De novo likelihood-based measures for comparing genome assemblies
- Equal contributors
1 Center for Bioinformatics and Computational Biology, University of Maryland, College Park, Maryland, USA
2 The Genome Center, Columbia University Medical Center, New York, New York, USA
3 National Biodefense Analysis and Countermeasures Center, Battelle National Biodefense Institute, Frederick, Maryland, USA
4 3120F Biomolecular Sciences Building, University of Maryland, College Park, Maryland, USA
BMC Research Notes 2013, 6:334 doi:10.1186/1756-0500-6-334Published: 22 August 2013
The current revolution in genomics has been made possible by software tools called genome assemblers, which stitch together DNA fragments “read” by sequencing machines into complete or nearly complete genome sequences. Despite decades of research in this field and the development of dozens of genome assemblers, assessing and comparing the quality of assembled genome sequences still relies on the availability of independently determined standards, such as manually curated genome sequences, or independently produced mapping data. These “gold standards” can be expensive to produce and may only cover a small fraction of the genome, which limits their applicability to newly generated genome sequences. Here we introduce a de novo probabilistic measure of assembly quality which allows for an objective comparison of multiple assemblies generated from the same set of reads. We define the quality of a sequence produced by an assembler as the conditional probability of observing the sequenced reads from the assembled sequence. A key property of our metric is that the true genome sequence maximizes the score, unlike other commonly used metrics.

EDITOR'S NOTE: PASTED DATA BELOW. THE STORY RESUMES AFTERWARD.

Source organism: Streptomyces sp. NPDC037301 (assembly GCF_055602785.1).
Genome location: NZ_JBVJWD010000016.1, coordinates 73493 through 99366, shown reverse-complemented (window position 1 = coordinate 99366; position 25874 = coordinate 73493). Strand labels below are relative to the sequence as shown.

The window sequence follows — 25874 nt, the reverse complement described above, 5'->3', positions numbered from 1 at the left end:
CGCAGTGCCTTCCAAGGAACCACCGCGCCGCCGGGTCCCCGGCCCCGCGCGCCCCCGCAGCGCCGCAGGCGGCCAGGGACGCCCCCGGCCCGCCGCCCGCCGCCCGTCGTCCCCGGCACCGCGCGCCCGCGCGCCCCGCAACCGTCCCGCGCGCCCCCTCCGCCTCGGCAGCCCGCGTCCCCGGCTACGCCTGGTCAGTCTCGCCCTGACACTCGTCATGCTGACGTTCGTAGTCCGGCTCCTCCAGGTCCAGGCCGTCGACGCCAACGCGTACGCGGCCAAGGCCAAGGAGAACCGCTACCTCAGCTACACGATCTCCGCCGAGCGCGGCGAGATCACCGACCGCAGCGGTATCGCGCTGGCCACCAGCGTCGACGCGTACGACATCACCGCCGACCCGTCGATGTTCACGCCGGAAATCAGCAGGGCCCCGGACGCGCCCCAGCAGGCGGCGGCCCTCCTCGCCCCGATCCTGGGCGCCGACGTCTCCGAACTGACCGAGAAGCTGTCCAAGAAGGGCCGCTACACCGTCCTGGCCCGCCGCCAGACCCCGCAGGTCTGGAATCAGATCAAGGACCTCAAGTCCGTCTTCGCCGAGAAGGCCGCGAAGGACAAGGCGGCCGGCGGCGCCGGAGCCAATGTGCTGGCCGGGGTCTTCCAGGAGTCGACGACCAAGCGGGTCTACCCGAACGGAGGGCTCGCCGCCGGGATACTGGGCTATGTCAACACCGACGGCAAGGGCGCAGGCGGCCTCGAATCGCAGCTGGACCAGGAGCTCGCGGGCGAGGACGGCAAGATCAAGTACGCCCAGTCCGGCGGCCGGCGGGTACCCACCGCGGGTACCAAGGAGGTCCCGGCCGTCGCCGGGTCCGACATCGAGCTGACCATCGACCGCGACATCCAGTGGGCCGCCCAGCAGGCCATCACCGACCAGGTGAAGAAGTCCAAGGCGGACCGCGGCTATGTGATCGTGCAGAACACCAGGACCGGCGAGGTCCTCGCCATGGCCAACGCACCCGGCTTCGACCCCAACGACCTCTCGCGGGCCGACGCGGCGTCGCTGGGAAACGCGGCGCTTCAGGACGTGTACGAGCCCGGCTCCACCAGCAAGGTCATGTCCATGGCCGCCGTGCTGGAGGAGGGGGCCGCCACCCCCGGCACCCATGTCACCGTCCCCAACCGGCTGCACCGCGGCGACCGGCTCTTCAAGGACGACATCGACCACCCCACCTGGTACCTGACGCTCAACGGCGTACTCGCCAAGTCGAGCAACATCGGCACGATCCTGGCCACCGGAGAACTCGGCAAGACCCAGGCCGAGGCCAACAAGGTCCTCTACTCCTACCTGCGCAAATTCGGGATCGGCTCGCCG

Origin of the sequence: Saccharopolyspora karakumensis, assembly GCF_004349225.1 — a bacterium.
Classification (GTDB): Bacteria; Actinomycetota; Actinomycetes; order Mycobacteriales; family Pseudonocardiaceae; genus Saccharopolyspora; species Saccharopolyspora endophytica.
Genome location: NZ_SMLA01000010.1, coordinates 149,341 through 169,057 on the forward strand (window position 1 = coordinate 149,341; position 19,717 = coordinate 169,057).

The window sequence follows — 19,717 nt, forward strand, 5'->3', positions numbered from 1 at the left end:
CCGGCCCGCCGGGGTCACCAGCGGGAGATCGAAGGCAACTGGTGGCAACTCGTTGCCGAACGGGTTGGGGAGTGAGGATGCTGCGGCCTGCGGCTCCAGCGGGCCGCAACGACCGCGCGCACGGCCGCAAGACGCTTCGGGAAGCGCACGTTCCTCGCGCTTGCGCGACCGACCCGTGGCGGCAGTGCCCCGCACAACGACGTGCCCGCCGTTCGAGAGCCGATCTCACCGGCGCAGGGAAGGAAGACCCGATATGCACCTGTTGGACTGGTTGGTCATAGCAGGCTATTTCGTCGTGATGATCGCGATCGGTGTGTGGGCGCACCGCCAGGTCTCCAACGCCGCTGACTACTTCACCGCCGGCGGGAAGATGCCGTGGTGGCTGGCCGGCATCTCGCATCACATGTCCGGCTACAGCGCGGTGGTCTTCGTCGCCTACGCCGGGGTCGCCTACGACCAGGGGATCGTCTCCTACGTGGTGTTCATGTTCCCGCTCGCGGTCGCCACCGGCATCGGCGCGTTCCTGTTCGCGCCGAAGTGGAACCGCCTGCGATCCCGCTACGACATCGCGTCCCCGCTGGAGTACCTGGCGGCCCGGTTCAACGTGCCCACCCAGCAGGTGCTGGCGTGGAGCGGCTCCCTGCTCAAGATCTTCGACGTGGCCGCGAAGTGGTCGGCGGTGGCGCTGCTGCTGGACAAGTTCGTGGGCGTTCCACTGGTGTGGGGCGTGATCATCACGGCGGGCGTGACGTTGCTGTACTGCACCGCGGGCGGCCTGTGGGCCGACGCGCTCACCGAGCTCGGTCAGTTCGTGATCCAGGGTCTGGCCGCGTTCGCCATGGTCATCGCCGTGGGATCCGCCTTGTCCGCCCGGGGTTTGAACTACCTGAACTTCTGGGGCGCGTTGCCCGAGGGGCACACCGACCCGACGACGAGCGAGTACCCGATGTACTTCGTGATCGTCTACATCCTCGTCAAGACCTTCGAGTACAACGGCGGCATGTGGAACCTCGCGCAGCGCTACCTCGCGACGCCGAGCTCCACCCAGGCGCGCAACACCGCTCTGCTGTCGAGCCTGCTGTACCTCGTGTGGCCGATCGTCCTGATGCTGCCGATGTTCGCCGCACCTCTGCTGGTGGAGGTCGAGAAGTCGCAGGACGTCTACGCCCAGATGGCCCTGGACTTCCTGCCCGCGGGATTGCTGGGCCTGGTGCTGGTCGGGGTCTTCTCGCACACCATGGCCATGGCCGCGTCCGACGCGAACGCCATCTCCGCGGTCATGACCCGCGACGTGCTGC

We demonstrate that our de novo score can be computed quickly and accurately in a practical setting even for large datasets, by estimating the score from a relatively small sample of the reads. To demonstrate the benefits of our score, we measure the quality of the assemblies generated in the GAGE and Assemblathon 1 assembly “bake-offs” with our metric. Even without knowledge of the true reference sequence, our de novo metric closely matches the reference-based evaluation metrics used in the studies and outperforms other de novo metrics traditionally used to measure assembly quality (such as N50). Finally, we highlight the application of our score to optimize assembly parameters used in genome assemblers, which enables better assemblies to be produced, even without prior knowledge of the genome being assembled.
Likelihood-based measures, such as ours proposed here, will become the new standard for de novo assembly evaluation.